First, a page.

Ellie is a SLC13A5 Superhero. Here are a few fun facts Ellie’s parents shared with us!
- Name: Ellie Prestine
- Age: 5
- Homestate: Pennyslvania
- She is obsessed with Mickey Mouse and the gang!
- She loves to be in any type of water.
- She is a jokester and likes to make people laugh!
- Music is her jam, literally and figuratively, and it is the only thing that keeps her attention.
- Although her verbal skills are limited, she is super bossy and will not take no for an answer.
Ellie’s Medical Journey
Ellie’s medical journey began at the start of labor. Each time there was a contraction, her heart rate would drop. The doctor said there was a 30 minute time frame between having Ellie naturally vs. having an emergency C-section, so the pushing commenced. It was apparent there was something wrong when the doctor decided she needed to be vacuumed out. We later learned the cord was wrapped 3 times around her neck.
About 15 hours after she was born, I was having trouble breastfeeding her. A nurse came in to check on us and asked me if I noticed her going “dusky”. I said no, but I was having difficulty feeding her. She said that she would be right back. When she came back, she said they wanted to take her to the nursery to monitor her. The next morning, we woke up to a doctor saying that Ellie was having multiple seizures.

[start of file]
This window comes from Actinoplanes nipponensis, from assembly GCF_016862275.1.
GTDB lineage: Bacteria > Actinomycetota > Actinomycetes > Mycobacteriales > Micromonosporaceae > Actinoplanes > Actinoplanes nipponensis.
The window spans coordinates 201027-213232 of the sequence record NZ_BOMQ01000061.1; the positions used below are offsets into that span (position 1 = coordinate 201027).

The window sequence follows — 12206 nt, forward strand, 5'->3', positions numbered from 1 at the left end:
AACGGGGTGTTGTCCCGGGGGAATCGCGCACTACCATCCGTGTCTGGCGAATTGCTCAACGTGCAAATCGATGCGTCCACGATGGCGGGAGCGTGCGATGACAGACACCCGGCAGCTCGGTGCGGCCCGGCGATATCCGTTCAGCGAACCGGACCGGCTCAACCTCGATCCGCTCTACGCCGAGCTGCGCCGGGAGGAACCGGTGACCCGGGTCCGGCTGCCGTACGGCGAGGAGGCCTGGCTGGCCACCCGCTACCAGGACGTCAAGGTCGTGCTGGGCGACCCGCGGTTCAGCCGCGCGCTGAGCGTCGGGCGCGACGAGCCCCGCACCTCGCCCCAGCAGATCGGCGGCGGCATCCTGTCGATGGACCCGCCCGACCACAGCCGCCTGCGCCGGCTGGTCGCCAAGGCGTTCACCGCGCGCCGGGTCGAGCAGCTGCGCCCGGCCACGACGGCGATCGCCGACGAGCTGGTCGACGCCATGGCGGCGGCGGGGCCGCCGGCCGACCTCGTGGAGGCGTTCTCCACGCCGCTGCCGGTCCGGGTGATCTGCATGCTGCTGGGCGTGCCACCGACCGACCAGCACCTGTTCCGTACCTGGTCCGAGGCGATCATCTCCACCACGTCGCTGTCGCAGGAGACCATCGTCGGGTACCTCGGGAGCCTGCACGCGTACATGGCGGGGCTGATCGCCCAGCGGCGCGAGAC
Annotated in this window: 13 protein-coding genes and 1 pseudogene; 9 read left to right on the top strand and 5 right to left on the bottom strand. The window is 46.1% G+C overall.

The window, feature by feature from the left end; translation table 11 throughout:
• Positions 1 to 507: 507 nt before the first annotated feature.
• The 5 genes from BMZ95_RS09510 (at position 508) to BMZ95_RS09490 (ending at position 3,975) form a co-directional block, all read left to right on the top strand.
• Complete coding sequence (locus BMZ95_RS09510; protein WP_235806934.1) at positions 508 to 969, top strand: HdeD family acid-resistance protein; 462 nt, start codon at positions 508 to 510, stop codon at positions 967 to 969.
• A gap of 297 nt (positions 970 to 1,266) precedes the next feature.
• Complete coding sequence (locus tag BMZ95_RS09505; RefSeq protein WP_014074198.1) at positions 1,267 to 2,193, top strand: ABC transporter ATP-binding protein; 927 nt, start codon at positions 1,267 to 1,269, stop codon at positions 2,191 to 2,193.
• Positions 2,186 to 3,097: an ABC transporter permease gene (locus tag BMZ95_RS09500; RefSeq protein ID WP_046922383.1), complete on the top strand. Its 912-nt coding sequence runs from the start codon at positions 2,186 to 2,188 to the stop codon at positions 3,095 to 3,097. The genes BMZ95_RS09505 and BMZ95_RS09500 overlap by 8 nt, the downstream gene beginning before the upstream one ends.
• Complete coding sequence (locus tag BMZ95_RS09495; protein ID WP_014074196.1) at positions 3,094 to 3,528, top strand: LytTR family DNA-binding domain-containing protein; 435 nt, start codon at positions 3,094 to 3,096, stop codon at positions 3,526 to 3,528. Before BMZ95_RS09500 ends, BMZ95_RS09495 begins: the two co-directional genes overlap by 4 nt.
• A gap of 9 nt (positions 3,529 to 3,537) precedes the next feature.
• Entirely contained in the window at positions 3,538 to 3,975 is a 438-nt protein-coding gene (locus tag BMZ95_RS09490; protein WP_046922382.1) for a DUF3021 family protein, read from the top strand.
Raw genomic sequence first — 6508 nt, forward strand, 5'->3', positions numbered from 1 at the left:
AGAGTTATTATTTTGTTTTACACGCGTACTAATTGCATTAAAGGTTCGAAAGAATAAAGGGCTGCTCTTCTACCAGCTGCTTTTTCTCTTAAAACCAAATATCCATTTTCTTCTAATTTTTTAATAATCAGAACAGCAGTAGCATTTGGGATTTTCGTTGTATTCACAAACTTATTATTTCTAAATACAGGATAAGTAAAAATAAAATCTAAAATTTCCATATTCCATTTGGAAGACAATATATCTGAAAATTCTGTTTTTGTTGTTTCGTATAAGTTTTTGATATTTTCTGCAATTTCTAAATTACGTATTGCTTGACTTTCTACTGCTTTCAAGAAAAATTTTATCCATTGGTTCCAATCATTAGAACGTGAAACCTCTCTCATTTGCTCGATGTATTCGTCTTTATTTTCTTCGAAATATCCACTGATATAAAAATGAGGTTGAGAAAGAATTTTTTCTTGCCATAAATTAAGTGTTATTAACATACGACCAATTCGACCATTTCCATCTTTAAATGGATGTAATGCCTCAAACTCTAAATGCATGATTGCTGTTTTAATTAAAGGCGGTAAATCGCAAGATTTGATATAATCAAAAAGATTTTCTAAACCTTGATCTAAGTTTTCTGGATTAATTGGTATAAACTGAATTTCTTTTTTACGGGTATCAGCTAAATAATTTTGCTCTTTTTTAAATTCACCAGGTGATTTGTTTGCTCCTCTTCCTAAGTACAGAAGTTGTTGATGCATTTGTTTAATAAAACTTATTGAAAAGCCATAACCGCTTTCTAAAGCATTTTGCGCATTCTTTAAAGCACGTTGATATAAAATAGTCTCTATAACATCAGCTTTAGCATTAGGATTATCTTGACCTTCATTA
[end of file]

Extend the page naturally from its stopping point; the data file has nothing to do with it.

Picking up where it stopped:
From there, we stayed in the NICU for about a week and a half. They did not have the expertise to manage the level and intensity of seizure activity, so we had Ellie moved to the top NICU near our area. The team of doctors really rallied behind us. They found residual blood from the vacuum birth on her MRI and attributed the seizures to that. We left the hospital with seizures under control but that only lasted for about a week. After that, we were in and out of the PICU for about another month and half.
After countless tests and our 4th hospitalization, the neurology team decided to do the epilepsy gene panel. We received the SLC13A5 diagnosis a month later.
The last 5 years of seizure management has included at least 30 911 calls, 2 life or death situations, trial and error with 10 medication combinations, and countless hospitalizations to reach the point where we are almost a year and half without a seizure. We still have hope that a real cure, not just some seizure management, for SLC13A5 will be found one day soon.